Jamaica

Article

August 13, 2022

Jamaica [jaˈmaɪ̯ka]/[dʒ-] (English Jamaica [ʤəˈmeɪkə]) is an island country in the Caribbean. The capital, Kingston, is also the country's largest city. The former British colony is a member of the Commonwealth of Nations. The name derives from the Arawak Xaymaca or Chaymakas, which means something like "source country" or "wood and water country". The music styles ska and reggae originated on the island. The Rastafari faith also has its origins in Jamaica.

Geography

Location

Jamaica is the third largest island in the Greater Antilles. It is 145 kilometers south of Cuba and - separated by the Jamaica Channel - 160 kilometers west of Hispaniola (Quisqueya) with the states of Haiti and the Dominican Republic. The Central American mainland is 635 kilometers from the western tip. With a length of 235 kilometers and a width between 35 and 82 kilometers, the main island occupies an area of ​​10,991 square kilometers. Off the south-west coast is the Pedro Bank, a submarine elevation covering an area of ​​8000 square kilometers with a water depth of less than 100 meters. Within the bank are the Pedro Cays, a group of islands totaling 23 hectares. In addition to the main island and the Pedro Cays, the national territory of Jamaica also includes the archipelago of the Morant Cays, located about 60 kilometers to the south-east. The atolls of Serranilla Bank, Bajo Nuevo and Alice Shoal (the latter an undersea reef) lie in the marine area jointly administered by Jamaica and Colombia.

Emergence of the island

The Caribbean is one of the most geologically complex regions in the world. Many details of Jamaica's formation are unknown or disputed. The most common theory is that western Jamaica and the Blue Mountains to the east met in different regions about eight million years ago. The Blue Mountains in the east are part of a mountain range whose mountain ranges can also be found in Cuba and Hispaniola. The geological structures are identical to those there. The mountains were lifted out of the water at the end of the Eocene and have been above sea level ever since. A land bridge to Hispaniola may have briefly existed around 35 million years ago. The western parts of Jamaica and the Pedro Bank were originally part of the submarine Nicaragua Ridge, from which they split 40 million years ago. During the Cretaceous period, a number of underwater volcanoes formed in the region, some of which probably broke through the sea surface for a short time. The oldest rock found on the island is solidified lava from this period. The entire block was lifted above the surface in the late Eocene by tectonic movements aided by a sharply falling sea level. At that time, at the latest, most of the volcanic activity ended. After another five million years, the rising sea level covered large parts of the area again. As a result, a limestone shell several hundred meters thick was formed, which today still covers almost the entire west. There are indications that some higher parts have subsequently been above the water surface several times. The last major uplift began eight million years ago, coinciding with the encounter with the Blue Mountains.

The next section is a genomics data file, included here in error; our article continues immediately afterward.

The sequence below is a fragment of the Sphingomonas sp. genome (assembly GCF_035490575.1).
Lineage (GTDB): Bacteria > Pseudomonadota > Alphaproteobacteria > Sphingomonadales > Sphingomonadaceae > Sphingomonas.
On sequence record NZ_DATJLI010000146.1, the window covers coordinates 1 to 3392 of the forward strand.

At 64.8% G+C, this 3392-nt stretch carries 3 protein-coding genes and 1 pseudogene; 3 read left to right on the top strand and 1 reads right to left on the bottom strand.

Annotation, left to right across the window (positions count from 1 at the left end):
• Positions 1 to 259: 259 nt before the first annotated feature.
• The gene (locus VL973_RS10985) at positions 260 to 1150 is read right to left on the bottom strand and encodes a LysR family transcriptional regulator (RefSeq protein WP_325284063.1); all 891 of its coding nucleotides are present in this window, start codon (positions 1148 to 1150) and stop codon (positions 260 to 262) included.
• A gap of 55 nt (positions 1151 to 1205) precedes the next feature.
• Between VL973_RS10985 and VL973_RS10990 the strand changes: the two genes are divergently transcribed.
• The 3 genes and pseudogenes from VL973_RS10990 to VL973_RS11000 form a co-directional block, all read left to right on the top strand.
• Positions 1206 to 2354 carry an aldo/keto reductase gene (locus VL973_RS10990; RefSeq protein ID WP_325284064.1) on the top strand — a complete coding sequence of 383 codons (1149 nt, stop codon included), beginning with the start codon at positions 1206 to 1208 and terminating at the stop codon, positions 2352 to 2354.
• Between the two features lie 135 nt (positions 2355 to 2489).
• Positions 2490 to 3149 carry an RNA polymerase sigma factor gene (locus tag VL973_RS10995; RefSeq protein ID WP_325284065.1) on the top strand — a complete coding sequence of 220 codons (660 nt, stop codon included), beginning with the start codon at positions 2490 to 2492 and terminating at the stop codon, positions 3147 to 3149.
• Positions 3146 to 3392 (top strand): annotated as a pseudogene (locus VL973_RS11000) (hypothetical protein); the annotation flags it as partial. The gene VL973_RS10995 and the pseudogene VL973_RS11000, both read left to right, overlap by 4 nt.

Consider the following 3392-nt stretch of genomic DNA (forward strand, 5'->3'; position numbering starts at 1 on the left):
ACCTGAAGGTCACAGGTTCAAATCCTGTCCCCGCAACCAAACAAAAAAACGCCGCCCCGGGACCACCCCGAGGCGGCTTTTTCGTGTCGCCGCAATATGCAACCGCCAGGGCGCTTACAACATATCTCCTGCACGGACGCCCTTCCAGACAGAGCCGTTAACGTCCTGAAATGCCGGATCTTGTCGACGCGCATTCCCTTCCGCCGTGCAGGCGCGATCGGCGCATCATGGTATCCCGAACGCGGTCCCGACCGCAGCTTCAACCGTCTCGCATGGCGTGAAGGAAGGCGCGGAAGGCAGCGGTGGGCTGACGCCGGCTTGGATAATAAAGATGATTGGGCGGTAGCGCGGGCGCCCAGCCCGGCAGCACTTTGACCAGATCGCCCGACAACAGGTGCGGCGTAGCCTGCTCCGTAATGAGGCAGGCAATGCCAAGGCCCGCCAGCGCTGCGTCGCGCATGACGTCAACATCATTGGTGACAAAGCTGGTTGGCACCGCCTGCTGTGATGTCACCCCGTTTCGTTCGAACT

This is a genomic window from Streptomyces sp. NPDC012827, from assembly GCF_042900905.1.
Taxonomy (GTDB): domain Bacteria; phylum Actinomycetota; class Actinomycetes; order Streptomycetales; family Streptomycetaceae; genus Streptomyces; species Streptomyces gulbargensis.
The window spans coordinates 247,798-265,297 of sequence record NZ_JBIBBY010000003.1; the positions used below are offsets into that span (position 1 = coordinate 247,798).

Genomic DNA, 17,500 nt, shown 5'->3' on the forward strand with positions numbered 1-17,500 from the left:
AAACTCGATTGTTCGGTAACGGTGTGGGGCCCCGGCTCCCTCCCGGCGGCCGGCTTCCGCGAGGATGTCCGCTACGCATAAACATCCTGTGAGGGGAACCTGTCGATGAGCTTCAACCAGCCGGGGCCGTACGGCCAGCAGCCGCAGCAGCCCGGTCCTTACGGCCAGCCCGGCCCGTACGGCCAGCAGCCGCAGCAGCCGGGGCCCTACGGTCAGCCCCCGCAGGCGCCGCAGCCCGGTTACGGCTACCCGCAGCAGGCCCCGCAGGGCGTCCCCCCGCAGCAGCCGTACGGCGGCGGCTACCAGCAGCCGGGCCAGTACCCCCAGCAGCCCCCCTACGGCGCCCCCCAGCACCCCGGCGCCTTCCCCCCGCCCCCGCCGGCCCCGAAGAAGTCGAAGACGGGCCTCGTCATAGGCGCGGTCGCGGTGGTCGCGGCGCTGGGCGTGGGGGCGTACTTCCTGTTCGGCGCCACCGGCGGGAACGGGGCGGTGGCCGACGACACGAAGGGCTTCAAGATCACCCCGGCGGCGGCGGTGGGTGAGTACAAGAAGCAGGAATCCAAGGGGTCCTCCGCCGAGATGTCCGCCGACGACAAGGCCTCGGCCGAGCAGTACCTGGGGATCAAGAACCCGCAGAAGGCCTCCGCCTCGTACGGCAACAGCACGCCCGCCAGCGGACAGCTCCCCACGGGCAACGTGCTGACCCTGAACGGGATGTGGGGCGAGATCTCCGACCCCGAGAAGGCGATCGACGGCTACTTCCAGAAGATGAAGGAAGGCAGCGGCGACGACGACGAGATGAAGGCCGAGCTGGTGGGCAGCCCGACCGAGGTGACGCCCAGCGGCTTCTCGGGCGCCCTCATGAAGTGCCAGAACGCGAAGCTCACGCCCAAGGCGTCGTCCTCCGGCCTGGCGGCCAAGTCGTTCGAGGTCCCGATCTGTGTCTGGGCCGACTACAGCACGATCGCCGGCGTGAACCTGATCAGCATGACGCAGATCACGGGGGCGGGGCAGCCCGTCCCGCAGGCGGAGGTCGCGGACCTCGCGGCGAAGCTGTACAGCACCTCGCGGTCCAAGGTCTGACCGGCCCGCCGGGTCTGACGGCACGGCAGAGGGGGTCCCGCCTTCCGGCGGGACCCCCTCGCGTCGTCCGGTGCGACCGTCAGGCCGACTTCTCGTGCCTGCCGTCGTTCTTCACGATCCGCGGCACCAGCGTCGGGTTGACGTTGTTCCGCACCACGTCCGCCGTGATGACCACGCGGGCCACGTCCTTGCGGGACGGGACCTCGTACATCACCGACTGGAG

Geology and Landscape

Jamaica lies on the northern edge of the Caribbean Plate, which slides under the North American Plate just offshore. The proximity to the plate boundary repeatedly leads to strong earthquakes, such as the one that destroyed Port Royal in 1692. The west and center of the island are dominated by layers of limestone several hundred meters thick, covering about two-thirds of the surface. In the center they form mountain chains up to 900 meters high. In the soft rock